Every home should have a circle with four lights. In some places, hybrid churches some people will be in a church building but always we name that the primary place of claiming God’s light is where each person lives. Four electric tea lights and a circle of dark green felt can be easily given to those who need them.
Several years ago Cláudio Carvalhaes, professor of worship at Union Theological Seminary, suggested that we lament before we light – naming those things which oppose or diminish hope, peace, joy and love. We name them and then claim the power of that light over them. I have always remembered that lesson and in this strange year his insight seems even more true.
Each person would contribute one word or name several of the things which oppose hope or shatter peace, the things we miss that seem so important to joy, the…
WITH great sadness, The Salvation Army confirms that an attack upon the Lewono Lembantongoa Outpost, Indonesia, on Friday 27 November 2020 has claimed the lives of four members. A Salvation Army outpost is a locality in which Army work is carried out and where it is hoped a society or corps will eventually develop.
Lewono Lembantongoa is in a very rural area of Sigi Regency, Central Sulawesi, situated on the edge of the Indonesian rainforest. During the morning of 27 November, the community was subjected to a savage attack, during which The Salvation Army’s building was burned down along with six homes of members. Sadly, four members of the outpost were killed.
Major Erik Kape (Divisional Commander, East Palu) and colleague officers acted immediately to support the local leaders, coordinating with police and with government officials of the Sigi Regency and Central Sulawesi Province who are increasing protection for the villages in the area and investigating the incident.
In a press statement released across Indonesia, The Salvation Army invites all churches and religious associations – along with community members – to support each other vigilantly in these days, enhancing security through strong communication networks across the villages of the area.
Territorial Commander for Indonesia, Colonel Yusak Tampai, urges Salvationists in the region to ‘remain calm but alert and careful, spreading a strong message of hope and uniting in prayer to strengthen each other’. Throughout Indonesia on Sunday 29 November, Salvationists are called to observe a three-minute silence and to pray for grieving families and congregations, asking for God’s peace to be poured upon the region. Some will be gathered for public worship while others are confined to home due to COVID-19 restrictions.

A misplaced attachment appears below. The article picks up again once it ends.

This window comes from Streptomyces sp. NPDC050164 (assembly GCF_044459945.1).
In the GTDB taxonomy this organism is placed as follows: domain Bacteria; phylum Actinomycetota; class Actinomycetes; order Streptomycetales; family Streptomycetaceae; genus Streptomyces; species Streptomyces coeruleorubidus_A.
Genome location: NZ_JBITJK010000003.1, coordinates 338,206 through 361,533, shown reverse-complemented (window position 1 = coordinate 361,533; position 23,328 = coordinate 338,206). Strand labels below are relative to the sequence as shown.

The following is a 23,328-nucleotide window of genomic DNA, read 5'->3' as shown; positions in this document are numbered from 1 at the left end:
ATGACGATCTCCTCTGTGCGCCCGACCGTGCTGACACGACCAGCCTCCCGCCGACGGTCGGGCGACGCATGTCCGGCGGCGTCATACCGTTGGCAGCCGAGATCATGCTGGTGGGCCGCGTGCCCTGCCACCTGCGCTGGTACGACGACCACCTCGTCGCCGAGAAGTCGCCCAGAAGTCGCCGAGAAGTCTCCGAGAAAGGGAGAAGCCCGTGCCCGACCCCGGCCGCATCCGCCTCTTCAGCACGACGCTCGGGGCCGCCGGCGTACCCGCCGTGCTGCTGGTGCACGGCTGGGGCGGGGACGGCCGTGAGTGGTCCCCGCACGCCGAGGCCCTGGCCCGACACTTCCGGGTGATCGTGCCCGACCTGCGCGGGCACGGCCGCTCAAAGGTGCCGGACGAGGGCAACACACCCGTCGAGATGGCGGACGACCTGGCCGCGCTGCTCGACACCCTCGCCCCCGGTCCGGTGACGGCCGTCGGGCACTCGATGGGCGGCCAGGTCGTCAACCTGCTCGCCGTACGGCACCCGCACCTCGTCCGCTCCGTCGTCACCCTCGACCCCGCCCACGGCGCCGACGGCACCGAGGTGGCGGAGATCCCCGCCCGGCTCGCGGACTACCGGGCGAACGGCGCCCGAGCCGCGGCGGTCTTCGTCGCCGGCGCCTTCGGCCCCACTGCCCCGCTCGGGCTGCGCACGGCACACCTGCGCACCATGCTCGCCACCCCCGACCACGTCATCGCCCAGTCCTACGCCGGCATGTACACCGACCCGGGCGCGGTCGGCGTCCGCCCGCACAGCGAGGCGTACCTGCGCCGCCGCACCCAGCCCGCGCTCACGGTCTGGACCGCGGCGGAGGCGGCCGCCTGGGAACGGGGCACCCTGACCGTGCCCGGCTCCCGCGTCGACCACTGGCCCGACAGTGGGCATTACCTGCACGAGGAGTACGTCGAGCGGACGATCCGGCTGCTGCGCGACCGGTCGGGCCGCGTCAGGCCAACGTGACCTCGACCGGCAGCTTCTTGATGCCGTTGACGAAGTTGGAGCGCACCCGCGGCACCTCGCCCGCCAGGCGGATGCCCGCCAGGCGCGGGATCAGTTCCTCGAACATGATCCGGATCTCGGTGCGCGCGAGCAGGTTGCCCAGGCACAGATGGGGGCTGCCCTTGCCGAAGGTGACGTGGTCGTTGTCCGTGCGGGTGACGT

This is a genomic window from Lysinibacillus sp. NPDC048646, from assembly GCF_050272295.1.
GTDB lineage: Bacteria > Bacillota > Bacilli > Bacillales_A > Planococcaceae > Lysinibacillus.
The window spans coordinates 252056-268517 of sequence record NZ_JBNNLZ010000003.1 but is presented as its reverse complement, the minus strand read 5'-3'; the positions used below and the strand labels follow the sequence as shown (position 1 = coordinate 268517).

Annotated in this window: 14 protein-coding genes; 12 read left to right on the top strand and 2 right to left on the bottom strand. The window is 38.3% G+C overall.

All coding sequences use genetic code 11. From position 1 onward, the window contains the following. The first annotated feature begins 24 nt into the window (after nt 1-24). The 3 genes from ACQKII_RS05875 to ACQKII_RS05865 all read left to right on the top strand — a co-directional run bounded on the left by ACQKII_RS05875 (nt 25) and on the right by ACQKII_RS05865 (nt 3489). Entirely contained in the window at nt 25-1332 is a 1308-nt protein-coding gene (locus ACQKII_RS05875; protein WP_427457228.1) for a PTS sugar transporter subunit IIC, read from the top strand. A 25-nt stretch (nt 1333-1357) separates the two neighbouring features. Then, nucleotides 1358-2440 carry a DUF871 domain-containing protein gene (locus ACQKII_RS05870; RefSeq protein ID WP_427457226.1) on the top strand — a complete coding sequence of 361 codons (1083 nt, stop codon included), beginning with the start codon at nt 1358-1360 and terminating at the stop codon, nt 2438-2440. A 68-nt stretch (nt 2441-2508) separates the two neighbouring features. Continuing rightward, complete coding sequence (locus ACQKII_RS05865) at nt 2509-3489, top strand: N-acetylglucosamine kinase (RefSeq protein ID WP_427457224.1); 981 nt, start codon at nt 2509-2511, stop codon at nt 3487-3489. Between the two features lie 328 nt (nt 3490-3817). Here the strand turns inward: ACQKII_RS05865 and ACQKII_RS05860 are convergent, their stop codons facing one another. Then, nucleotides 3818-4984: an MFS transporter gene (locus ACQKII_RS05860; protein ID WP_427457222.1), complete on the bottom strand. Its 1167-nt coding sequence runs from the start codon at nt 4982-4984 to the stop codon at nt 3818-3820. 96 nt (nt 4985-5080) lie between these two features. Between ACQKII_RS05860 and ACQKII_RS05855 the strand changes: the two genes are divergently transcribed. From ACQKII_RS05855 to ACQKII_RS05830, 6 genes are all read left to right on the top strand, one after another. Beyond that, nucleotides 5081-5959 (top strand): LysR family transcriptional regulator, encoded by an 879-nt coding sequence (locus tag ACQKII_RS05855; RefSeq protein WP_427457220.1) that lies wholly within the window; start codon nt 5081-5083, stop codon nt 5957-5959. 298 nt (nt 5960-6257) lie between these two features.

Noting that The Salvation Army serves in 131 countries and that the world continues to convulse with disturbing levels of violence affecting many of its people, General Brian Peddle, international leader of The Salvation Army, denounces any such acts. ‘Throughout all aspects of Salvation Army ministry and influence we work for peace,’ he says.
‘We find the news from Lembantongoa greatly disturbing. Our hearts go out to our people who have been victims of evil, and to the families of those whose faith have caused such harm. I call upon all Salvationists to pray for each person who has been affected, for the continuing witness of our people, and for healing in the communities. I ask our global community to join us in this prayer, and believe that as peace finds its place, evil will be defeated.
‘As General, I assure our people in Indonesia of our deep love and prayers,’ he concludes.
Messages of support and unity have been received from Indonesian church leaders. The Communion of Churches in Indonesia is inviting Christian families in Indonesia to light a candle at the beginning of Advent this Sunday as a symbol of the continuing hope found in Christ. The Salvation Army is a significant church presence in Indonesia, with more than 60,000 members.
The Salvation Army in Indonesia values this unity from fellow Christians and greatly welcomes prayer support from Salvationists worldwide.
On Advent Sunday (the start of the Christian year) we light the first candle of the Advent wreath. Advent comes from the Latin word adventus, meaning arrival or coming. The season of Advent is the first period of reflection in the Christian year, the second being Lent. Advent is a time for preparing for Christ’s second coming, even as we remember and celebrate his first coming at Christmas.